Working with women across the weight spectrum has taught
me that you can be any size and hate your body, and you can be any
size and accept your body. You can also be any size and be vulnerable to the
assumptions made by the public about you based on your body's appearance.
How does it affect us to be moving around in this
"soup" of cultural stereotypes? This one is fat,
she must be out of control; that one is a waif, she must be zoned out; that one is a tight
little package, she must have it together. The stereotypes are like toxins.
What determines how they will affect you is the state of your emotional immune
system: The defenses you have in place to keep that toxic stuff
Working in a women's psychiatric hospital taught me that
what you do with food can't be read from your body. There was a 60ish-lb. bulimic
woman who reported bingeing on 20,000 calories a day, and a 500-plus-lb. woman who was
about to die of starvation who had essentially been fasting for 9 months. Still,
when those women stepped outside nearly everyone who saw them assumed that the emaciated
woman was restricting and the fat woman was binging.
These assumptions are like the projections of a film onto
you as the screen. It can get pretty tiresome to be fat and have the "Gawd, She
Must Have No Will Power and Hate Herself" movie projected onto you, but it is also
tiresome to be conventionally beautiful and be hit with the "Ohmygod, She Must Think
She is Totally Perfect, I Hate Her" movie.
The projections vary by body size and appearance, as well
as gender, ethnicity, class, age, and so forth. There is usually something painful
to us about being projected upon, especially when the assumptions are negative, far from
the truth, or we feel powerless to influence them. This makes them more
There are certain situations that are particularly
difficult because the perceiver has very little information about you except what they can
see, and their own associations to that sight. Job interviews, blind dates, singles
bars, walking down the street - all of these are times when you are most vulnerable to
being only a screen for someone else's associations.
But most of the time there is a considerable amount you
can do to "show up" through the projection rather than being a passive movie
screen. Think about someone who has struck you as particularly socially successful
who is not that conventionally attractive. What forms their appeal? They are not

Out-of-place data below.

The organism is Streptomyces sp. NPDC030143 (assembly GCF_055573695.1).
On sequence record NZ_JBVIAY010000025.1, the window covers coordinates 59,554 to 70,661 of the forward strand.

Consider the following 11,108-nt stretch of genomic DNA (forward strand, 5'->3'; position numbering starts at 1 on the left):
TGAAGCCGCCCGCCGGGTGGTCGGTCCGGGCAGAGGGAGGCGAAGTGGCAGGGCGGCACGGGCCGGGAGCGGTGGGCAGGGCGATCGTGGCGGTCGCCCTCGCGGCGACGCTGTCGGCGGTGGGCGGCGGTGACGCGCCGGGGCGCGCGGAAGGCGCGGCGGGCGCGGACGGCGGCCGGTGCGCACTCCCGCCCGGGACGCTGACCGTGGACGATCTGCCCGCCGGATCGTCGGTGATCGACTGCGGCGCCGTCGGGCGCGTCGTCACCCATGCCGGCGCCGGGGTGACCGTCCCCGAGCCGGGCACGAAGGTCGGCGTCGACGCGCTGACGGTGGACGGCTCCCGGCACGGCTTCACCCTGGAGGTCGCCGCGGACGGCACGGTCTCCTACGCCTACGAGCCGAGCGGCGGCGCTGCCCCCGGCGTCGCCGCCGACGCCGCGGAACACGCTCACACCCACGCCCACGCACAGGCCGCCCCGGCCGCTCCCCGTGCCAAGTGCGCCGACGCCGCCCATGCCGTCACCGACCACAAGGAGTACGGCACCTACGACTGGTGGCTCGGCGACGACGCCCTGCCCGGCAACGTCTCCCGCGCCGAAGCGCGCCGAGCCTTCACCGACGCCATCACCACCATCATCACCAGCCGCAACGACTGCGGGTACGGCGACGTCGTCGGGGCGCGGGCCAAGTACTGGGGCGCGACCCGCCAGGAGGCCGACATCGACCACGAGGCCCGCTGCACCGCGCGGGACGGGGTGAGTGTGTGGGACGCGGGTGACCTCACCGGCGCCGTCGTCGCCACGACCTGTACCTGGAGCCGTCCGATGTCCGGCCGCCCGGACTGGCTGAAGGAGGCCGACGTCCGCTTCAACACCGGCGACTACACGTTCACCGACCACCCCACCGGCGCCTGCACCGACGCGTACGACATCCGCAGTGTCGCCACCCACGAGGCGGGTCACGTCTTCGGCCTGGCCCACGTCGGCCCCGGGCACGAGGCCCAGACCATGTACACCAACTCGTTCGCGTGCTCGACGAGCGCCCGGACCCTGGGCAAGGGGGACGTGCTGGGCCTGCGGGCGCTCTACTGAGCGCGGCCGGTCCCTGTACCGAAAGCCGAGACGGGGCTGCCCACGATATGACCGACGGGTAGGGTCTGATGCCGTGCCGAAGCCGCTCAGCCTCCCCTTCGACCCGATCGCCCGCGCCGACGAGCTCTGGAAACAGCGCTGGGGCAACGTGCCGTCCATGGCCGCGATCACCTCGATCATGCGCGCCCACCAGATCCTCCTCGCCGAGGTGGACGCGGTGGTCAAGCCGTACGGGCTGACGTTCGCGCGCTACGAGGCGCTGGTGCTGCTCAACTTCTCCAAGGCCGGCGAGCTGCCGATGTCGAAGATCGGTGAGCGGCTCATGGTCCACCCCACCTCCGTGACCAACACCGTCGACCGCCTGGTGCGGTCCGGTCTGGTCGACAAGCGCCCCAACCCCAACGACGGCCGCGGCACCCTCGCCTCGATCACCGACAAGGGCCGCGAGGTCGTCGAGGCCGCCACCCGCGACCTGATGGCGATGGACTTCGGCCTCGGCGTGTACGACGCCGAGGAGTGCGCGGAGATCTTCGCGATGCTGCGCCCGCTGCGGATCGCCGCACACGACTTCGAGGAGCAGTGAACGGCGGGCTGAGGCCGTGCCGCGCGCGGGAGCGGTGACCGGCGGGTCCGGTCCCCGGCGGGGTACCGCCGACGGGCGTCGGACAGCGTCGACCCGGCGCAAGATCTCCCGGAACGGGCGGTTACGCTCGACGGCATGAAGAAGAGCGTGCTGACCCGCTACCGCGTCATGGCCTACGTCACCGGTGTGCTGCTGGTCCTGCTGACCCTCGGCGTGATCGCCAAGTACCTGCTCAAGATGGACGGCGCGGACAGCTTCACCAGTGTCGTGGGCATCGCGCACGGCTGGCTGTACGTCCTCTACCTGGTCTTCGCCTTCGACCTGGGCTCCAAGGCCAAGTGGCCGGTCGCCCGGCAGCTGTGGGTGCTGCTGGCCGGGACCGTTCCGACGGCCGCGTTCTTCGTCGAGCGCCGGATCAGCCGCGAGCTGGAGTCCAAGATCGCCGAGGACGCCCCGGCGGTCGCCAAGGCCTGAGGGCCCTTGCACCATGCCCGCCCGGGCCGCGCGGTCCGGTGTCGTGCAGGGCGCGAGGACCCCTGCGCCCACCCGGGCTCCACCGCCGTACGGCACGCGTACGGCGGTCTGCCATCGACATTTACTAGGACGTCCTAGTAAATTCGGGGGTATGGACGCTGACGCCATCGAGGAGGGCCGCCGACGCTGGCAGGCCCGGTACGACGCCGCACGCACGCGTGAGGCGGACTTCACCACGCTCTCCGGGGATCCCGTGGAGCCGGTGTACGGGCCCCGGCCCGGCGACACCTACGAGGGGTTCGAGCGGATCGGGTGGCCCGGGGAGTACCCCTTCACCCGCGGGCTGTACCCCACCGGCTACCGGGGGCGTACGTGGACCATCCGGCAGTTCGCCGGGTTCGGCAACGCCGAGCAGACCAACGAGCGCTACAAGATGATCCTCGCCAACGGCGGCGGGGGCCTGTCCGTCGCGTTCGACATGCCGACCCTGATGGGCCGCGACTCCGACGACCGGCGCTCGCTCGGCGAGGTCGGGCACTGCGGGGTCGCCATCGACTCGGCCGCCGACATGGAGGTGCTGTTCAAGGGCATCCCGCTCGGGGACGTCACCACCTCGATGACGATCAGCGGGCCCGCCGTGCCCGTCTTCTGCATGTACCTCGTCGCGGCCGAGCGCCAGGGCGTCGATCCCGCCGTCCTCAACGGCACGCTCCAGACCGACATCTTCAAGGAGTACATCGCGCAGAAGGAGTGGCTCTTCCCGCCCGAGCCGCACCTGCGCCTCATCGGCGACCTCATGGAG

being passive screens for the "That Must be a Lonely, Plain Gal/Guy" movie.
Somehow they seem "vaccinated" against the forces that select for Barbie and
The challenge for all of us is to find ways to "show
up" through the projection as our real, unique selves. These are some skills
that constitute the effective defense by your emotional immune system:
- Know yourself - in fact, be full of yourself
- Know the projections - learn to recognize the enemy
- Clean up the internalized versions of those projections
- Feel entitled to show up
- Bond with other people who support your identity
- Be an activist - do things that make you feel empowered
- Be compassionate with your vulnerable side - it hurts to be
The metaphor of the emotional immune system illuminates the
importance of the things you believe about your body and yourself. How
does the physiological immune system defend you from toxins? (Please forgive the
gross oversimplification, but:) It compares the thing coming from the outside to
what is on the inside already, to determine if this is a foreign invader. If there's
no match, it fires up the armies. But what if there is a match? It is more likely to
allow the thing from the outside to pass the boundary and do its work on the inside.
If the thing being projected upon you is something you
worry is true about you, if you have internalized those oppressive stereotypes ("I am
a fat lazy out-of-control loser"), then it passes by your boundaries and confirms
your worst fears. It wounds you deeply. On the other hand, if you have done
the work of thinking critically about the culture and how oppressive it can be to
different groups of people, and you have looked inside to your own attitudes and
challenged yourself to tell the truth about yourself to yourself, then the thing being
projected upon you is less likely to be a match. It may still bruise you, but maybe
it won't give you a terminal illness. Instead, you may think, that guy/gal really has a
problem with (fat/old/Asian/disabled/gay/etc.) people. It was your bad luck to
cross their path today, but their bigotry does not make you bad.
The metaphor of the emotional immune system also
illuminates the fact that no matter how much internal "cleaning up" we do, we
will be vulnerable to the external toxins. We still have to do
the work of cleaning up the culture. But we need to try to stay as strong as
possible for that task, so the internal tasks are quite important too. The emotional
work and the activism enhance each other. Change your mind, change your culture, and
let your body be.
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